Surprising Ridership Data on Los Angeles Metro's New Expo Line Extension
As posted in June, ridership is soaring on Metro's two new light rail line extensions on the Gold and Expo lines. A survey of 1,000 riders that Metro conducted in June on Expo Phase 2, i.e., the new, 6.6-mile, seven-station extension from Culver City Station to Downtown Santa Monica Station, was posted in Metro's transit blog, The Source, on Sept. 12.
Phase 2 includes new stations at:
- Westwood/Rancho Park
- 26th St./Bergamot
- 17th St./SMC
- Downtown Santa Monica
Metro found 70 percent of riders between Culver City and Santa Monica "were new to the Expo Line," reports Meghan McCarty who covers commuting and mobility issues for KPCC, Southern California Public Radio. "Of the new riders, nearly half used to drive alone while 23 percent had switched from bus service."
Light rail cars needed, not more parking spaces for motor vehicles
All that early talk about insufficient parking at stations that caused neighbors to fear an inundation of commuters parking on residential streets proved to be unfounded, at least for now. Judging from how new riders are accessing the stations, according to the survey, crowded sidewalks and bike lanes may be more of a concern.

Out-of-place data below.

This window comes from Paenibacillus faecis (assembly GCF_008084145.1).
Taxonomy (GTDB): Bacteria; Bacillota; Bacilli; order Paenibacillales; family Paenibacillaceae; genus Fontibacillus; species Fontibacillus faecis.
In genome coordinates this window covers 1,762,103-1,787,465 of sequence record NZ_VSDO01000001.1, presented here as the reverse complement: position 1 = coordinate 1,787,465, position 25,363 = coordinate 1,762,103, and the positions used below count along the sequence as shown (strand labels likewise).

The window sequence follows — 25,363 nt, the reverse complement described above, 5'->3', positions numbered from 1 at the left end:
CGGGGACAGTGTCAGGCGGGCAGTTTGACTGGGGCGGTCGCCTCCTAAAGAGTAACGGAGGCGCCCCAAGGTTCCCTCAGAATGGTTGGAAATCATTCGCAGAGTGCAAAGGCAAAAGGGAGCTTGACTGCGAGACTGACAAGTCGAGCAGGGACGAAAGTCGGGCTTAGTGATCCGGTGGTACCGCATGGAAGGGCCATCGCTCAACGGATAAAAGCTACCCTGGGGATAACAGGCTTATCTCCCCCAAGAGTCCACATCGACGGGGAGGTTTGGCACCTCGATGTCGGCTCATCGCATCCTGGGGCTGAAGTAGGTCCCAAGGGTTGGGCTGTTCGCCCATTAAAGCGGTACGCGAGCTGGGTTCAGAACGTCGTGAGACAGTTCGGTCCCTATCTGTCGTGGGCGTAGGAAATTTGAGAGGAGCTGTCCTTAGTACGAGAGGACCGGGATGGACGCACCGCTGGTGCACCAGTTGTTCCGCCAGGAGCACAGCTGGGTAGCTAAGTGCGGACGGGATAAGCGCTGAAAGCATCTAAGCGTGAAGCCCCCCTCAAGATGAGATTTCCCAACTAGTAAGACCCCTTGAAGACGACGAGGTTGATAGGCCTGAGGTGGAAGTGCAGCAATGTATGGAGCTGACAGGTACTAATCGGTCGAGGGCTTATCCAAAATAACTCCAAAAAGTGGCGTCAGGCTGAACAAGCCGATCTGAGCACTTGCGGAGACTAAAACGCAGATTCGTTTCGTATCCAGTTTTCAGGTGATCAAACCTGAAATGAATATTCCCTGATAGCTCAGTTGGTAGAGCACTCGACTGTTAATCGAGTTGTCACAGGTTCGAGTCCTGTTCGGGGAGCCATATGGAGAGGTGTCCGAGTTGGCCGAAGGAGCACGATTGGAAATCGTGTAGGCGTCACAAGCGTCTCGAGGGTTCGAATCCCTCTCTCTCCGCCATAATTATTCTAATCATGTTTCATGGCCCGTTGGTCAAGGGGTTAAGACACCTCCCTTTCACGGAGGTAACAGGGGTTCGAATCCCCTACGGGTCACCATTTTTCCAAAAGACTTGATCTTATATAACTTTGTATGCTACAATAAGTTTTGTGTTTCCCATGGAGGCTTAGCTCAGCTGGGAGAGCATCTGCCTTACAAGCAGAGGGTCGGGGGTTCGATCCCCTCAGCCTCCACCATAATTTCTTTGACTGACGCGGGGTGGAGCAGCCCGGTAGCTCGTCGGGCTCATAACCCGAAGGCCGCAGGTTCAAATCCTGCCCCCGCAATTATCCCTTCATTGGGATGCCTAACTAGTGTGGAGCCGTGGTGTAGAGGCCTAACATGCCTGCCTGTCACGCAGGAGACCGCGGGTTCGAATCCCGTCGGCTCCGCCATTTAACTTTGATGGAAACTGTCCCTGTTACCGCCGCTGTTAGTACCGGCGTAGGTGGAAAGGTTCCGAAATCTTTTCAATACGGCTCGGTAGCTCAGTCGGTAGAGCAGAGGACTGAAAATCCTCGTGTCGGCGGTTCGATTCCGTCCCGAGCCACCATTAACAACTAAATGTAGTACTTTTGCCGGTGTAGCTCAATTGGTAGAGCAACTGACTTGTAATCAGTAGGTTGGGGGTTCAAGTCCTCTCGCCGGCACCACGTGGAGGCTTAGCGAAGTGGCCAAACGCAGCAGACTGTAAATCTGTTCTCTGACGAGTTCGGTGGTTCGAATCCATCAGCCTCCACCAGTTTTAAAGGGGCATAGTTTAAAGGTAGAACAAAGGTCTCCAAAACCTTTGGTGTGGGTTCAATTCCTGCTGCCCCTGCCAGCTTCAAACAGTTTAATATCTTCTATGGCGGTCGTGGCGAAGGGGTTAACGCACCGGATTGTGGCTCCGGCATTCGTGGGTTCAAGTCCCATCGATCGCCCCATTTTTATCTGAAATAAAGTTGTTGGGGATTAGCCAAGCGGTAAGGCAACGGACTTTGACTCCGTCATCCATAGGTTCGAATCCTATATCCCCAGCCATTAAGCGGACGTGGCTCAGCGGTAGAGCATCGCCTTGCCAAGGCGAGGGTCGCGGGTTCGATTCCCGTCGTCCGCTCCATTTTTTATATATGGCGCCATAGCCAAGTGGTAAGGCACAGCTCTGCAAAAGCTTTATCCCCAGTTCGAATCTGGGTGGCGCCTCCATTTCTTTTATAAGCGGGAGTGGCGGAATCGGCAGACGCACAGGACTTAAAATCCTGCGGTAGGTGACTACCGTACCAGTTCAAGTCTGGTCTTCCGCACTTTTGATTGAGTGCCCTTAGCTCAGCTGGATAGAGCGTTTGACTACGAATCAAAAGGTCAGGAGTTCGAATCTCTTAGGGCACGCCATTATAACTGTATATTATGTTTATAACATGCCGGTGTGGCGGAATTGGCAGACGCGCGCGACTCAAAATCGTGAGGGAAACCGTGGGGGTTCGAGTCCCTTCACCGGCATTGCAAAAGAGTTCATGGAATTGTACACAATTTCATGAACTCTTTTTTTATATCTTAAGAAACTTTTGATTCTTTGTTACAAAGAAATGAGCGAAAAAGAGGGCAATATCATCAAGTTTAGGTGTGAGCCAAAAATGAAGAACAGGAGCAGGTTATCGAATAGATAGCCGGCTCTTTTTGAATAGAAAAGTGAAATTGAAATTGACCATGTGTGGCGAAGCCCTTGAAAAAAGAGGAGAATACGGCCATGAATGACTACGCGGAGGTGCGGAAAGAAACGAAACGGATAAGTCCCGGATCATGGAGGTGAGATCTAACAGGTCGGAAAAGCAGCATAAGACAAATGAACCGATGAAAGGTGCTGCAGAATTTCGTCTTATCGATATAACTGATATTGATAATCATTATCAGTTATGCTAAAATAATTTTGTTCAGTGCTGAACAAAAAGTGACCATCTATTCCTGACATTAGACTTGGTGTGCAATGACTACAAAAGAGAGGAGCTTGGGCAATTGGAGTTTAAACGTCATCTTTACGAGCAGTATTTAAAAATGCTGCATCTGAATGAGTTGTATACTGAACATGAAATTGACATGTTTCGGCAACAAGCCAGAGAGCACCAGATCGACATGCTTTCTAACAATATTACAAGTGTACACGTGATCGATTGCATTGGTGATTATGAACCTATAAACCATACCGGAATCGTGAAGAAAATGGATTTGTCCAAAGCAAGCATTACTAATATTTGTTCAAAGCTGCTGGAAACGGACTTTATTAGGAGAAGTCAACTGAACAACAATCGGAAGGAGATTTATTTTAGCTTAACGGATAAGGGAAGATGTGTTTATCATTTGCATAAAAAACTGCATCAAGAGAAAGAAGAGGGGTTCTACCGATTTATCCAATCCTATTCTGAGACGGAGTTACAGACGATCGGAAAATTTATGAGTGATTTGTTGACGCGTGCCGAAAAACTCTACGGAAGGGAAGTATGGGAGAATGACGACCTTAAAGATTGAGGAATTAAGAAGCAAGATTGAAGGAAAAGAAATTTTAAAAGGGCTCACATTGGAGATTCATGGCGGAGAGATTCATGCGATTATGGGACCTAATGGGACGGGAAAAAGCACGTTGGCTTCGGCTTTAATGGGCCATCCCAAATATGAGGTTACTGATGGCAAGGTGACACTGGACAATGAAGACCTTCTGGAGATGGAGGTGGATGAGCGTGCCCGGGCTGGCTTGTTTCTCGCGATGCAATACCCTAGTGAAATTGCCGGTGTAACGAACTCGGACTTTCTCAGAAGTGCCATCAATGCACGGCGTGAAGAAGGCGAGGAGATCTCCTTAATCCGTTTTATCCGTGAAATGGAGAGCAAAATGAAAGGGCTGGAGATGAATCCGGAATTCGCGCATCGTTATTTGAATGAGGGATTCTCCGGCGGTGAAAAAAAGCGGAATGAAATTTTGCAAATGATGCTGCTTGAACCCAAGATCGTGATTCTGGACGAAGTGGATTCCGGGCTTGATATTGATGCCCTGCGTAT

Credit: Metro via The Source
However, "[r]iders who access the Expo Line by driving alone to stations do so at a higher rate, 16 percent, compared to Metro riders as a whole at 5 percent," adds McCarty, though they "have not overwhelmed the three new parking lots along the line. Metro reported in July the new lots are only 30 to 50 percent full on most days."
What's plaguing Metro is not a shortage of parking spots but a shortage of cars, light rail cars, that is, on the Expo Line, "due to manufacturing delays," reports McCarty.
But officials have promised that enough new cars will be in service by December to allow trains to run every six minutes during peak hours. They now run about every 12 minutes or more.
"Seasoned riders and transit newcomers have griped about cars so jammed during peak hours that there is no room for bicycles, wheelchairs or, at some stations, any more passengers," reported Laura J. Nelson for the Los Angeles Times. Nelson explains what went wrong, with Metro first ordering rail cars from AnsaldoBreda, an Italian firm, then Osaka-based Kinkisharyo International, to be manufactured in Palmdale.
Hat tip to Mike Bullock.